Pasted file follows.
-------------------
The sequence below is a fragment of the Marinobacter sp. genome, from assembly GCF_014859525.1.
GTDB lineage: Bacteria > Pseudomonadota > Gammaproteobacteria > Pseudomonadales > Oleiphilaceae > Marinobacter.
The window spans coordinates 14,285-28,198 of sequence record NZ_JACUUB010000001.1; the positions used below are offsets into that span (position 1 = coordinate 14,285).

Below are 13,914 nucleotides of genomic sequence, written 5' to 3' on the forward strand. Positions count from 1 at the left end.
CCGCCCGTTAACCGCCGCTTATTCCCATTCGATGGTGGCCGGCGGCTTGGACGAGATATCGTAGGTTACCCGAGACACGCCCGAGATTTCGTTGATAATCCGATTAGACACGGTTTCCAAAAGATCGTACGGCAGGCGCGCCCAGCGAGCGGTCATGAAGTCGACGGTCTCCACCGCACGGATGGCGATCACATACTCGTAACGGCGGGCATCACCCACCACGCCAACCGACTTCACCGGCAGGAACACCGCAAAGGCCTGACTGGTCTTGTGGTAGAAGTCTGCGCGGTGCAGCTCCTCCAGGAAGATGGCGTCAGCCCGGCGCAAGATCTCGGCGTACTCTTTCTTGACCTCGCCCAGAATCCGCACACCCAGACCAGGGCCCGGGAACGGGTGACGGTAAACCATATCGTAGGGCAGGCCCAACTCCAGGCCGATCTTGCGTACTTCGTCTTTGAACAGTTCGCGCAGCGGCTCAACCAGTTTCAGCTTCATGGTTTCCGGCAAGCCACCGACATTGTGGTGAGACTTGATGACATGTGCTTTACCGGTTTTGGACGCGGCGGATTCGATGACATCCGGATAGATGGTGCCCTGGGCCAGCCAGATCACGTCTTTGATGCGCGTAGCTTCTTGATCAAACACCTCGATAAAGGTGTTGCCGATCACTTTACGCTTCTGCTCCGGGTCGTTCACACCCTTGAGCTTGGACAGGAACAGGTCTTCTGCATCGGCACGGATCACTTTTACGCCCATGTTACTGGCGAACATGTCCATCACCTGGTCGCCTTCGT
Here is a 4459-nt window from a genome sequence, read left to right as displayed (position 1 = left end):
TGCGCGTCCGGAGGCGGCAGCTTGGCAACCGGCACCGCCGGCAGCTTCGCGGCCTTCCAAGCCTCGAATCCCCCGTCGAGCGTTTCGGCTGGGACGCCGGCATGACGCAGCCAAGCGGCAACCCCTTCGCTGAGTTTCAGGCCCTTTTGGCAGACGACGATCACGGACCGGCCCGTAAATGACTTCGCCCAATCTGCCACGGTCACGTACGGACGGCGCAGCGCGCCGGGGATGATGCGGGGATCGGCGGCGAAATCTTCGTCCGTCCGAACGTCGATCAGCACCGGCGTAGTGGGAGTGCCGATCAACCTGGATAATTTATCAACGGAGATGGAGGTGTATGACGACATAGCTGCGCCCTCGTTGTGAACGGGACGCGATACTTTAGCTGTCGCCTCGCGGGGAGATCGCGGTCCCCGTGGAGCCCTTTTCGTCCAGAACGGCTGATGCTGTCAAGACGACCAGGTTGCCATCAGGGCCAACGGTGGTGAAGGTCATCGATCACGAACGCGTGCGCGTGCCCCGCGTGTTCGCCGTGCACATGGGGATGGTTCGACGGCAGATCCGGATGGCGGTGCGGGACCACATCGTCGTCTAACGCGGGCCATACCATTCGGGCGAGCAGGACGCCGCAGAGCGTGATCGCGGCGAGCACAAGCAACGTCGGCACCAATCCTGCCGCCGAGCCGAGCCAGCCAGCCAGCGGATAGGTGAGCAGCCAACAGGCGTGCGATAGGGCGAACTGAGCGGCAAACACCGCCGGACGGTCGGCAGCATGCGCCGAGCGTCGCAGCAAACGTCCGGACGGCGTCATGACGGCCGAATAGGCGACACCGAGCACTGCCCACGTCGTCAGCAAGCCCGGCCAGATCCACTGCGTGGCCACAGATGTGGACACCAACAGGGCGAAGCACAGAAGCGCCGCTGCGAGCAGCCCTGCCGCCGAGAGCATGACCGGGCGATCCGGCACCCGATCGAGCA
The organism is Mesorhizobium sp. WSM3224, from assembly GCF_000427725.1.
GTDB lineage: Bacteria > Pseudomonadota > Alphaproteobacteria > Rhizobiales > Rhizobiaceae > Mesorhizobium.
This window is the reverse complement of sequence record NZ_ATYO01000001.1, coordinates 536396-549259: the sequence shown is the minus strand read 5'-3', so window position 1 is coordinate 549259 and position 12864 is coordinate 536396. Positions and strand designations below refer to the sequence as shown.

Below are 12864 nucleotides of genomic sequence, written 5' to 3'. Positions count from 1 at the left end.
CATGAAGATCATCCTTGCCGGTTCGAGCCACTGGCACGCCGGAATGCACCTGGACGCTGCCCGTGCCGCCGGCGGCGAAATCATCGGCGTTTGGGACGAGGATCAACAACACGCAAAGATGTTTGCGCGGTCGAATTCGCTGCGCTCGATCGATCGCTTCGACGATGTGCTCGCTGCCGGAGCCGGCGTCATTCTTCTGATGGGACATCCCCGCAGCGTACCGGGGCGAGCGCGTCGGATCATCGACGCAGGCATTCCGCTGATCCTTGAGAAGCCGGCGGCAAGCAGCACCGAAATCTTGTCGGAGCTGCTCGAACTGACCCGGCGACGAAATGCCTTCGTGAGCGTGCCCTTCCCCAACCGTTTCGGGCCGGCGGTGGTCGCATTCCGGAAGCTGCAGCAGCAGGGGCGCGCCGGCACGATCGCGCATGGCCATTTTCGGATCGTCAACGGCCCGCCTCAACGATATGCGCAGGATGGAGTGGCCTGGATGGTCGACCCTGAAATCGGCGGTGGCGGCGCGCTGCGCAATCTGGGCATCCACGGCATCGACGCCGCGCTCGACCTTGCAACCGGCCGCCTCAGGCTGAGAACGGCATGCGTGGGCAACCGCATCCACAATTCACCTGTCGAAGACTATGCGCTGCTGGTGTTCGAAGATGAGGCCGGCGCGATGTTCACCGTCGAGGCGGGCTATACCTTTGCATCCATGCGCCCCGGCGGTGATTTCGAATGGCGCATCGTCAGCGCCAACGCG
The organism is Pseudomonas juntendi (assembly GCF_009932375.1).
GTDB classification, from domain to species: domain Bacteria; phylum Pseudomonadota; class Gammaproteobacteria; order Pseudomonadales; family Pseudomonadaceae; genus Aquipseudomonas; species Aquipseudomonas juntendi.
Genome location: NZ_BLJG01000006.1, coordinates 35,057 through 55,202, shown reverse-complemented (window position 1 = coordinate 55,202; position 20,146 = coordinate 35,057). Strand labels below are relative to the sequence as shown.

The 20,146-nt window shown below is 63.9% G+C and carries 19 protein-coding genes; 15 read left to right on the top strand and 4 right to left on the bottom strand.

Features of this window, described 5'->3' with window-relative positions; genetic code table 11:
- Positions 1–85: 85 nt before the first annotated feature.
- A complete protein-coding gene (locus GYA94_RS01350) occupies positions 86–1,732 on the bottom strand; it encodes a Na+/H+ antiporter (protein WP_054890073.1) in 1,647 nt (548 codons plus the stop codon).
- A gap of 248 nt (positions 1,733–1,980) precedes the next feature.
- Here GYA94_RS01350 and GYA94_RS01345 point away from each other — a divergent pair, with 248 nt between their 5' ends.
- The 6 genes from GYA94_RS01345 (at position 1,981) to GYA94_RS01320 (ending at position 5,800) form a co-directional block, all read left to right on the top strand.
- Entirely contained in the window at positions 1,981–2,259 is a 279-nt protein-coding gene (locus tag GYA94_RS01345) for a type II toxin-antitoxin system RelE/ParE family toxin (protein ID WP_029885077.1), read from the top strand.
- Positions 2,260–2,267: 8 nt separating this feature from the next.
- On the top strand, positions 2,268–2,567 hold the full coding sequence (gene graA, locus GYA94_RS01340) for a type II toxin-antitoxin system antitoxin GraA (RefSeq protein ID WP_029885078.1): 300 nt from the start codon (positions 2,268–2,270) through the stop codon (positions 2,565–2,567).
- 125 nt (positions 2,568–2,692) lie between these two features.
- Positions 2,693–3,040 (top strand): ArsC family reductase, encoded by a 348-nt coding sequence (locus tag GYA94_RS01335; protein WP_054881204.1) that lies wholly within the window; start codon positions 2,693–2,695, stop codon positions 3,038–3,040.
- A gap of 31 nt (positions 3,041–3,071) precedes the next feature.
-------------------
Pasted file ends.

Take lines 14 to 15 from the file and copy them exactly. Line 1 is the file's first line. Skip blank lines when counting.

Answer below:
GTDB classification, from domain to species: domain Bacteria; phylum Pseudomonadota; class Gammaproteobacteria; order Pseudomonadales; family Pseudomonadaceae; genus Aquipseudomonas; species Aquipseudomonas juntendi.
Genome location: NZ_BLJG01000006.1, coordinates 35,057 through 55,202, shown reverse-complemented (window position 1 = coordinate 55,202; position 20,146 = coordinate 35,057). Strand labels below are relative to the sequence as shown.